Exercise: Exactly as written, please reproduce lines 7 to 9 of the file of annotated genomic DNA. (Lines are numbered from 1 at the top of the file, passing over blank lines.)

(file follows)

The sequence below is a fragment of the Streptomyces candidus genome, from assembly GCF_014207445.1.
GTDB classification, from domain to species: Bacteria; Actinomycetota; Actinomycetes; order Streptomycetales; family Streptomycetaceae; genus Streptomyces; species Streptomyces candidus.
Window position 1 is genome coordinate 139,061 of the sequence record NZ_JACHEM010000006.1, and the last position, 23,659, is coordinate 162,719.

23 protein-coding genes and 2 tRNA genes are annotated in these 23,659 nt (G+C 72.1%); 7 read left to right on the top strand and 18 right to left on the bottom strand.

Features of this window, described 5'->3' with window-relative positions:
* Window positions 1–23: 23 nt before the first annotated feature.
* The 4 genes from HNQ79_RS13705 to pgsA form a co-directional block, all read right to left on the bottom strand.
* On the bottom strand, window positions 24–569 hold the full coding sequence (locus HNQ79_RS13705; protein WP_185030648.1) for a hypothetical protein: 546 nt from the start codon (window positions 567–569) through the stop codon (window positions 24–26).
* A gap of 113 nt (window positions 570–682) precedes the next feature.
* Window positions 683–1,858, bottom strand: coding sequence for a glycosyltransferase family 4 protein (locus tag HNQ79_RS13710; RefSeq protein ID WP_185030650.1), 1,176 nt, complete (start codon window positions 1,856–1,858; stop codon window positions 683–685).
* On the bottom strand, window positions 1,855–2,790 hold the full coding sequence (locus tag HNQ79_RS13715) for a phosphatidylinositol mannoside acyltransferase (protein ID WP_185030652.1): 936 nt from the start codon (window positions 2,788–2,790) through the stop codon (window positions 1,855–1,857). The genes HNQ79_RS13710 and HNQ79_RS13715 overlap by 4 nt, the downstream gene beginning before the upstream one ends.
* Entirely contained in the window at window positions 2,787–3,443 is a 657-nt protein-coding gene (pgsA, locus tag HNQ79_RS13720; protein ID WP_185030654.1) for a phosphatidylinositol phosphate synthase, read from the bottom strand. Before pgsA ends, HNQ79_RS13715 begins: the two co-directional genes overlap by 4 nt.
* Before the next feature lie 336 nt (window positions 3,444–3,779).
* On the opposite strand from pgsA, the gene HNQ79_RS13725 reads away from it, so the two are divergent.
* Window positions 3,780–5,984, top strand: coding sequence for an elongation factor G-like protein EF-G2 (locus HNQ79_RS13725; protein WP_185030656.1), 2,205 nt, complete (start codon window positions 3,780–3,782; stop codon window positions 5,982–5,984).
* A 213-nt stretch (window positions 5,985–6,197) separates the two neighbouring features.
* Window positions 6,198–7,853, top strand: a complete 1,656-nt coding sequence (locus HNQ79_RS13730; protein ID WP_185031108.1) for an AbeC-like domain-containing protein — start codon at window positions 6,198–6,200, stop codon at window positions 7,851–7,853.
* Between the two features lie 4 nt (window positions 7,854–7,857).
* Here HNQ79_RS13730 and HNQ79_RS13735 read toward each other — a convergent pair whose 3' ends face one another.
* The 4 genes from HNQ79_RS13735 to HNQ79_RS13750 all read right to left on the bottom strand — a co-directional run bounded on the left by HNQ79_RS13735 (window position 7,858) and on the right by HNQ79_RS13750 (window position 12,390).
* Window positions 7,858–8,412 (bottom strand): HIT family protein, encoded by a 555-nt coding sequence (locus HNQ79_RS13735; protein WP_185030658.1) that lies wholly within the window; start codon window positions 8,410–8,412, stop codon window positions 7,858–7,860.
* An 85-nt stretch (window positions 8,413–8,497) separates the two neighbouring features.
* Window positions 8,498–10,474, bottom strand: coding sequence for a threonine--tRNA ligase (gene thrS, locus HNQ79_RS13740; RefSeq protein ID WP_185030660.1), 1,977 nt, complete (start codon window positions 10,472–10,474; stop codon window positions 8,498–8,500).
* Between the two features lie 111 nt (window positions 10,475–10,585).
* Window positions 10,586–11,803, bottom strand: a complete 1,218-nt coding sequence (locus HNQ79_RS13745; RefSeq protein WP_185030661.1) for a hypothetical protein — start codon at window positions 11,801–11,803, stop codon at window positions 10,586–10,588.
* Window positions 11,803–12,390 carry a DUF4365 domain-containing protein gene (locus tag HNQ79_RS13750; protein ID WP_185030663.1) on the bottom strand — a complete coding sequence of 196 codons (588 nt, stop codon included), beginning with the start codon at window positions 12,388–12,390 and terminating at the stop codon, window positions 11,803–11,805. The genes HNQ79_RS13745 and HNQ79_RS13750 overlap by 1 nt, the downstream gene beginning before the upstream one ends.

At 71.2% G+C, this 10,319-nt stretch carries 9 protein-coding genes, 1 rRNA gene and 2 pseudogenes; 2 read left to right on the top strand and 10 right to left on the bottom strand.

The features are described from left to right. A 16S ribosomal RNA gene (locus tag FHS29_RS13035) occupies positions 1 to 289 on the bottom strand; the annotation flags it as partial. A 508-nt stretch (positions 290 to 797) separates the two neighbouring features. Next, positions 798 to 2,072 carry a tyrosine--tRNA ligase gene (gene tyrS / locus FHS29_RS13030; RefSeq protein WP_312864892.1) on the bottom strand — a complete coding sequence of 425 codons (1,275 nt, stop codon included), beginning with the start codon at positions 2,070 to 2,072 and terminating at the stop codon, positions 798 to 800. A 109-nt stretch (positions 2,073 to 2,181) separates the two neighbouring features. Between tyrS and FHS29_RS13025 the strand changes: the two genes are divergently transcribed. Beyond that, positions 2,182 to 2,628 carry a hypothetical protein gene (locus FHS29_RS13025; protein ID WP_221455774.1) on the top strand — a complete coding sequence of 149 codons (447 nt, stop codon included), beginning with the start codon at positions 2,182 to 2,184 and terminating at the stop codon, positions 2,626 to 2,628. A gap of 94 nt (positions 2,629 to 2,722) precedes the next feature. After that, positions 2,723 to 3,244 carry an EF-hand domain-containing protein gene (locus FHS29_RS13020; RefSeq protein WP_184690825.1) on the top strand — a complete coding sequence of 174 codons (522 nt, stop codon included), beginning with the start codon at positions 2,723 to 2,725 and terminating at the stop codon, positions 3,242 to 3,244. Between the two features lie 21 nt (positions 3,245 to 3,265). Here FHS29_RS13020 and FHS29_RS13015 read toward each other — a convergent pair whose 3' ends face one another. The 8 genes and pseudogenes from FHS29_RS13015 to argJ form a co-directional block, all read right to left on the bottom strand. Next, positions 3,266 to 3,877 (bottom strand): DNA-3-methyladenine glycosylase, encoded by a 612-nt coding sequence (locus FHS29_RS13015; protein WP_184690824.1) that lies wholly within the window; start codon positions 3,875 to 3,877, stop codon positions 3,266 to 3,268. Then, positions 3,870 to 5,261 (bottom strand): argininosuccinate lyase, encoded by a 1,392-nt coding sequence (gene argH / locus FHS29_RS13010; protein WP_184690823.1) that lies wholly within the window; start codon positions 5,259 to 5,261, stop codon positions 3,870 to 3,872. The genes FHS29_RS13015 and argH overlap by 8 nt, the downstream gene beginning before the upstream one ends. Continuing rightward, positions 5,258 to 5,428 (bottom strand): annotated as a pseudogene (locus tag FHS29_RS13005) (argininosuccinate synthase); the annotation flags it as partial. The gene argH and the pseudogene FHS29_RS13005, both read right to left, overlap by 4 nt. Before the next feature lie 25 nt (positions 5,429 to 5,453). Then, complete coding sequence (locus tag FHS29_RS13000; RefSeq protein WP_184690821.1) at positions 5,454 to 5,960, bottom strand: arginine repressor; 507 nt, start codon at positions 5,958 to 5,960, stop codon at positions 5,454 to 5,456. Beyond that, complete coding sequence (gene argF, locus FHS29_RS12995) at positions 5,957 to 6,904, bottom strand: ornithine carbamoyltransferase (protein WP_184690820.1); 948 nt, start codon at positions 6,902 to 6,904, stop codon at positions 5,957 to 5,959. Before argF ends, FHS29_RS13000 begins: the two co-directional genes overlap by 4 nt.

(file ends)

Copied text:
* The 4 genes from HNQ79_RS13705 to pgsA form a co-directional block, all read right to left on the bottom strand.
* On the bottom strand, window positions 24–569 hold the full coding sequence (locus HNQ79_RS13705; protein WP_185030648.1) for a hypothetical protein: 546 nt from the start codon (window positions 567–569) through the stop codon (window positions 24–26).
* A gap of 113 nt (window positions 570–682) precedes the next feature.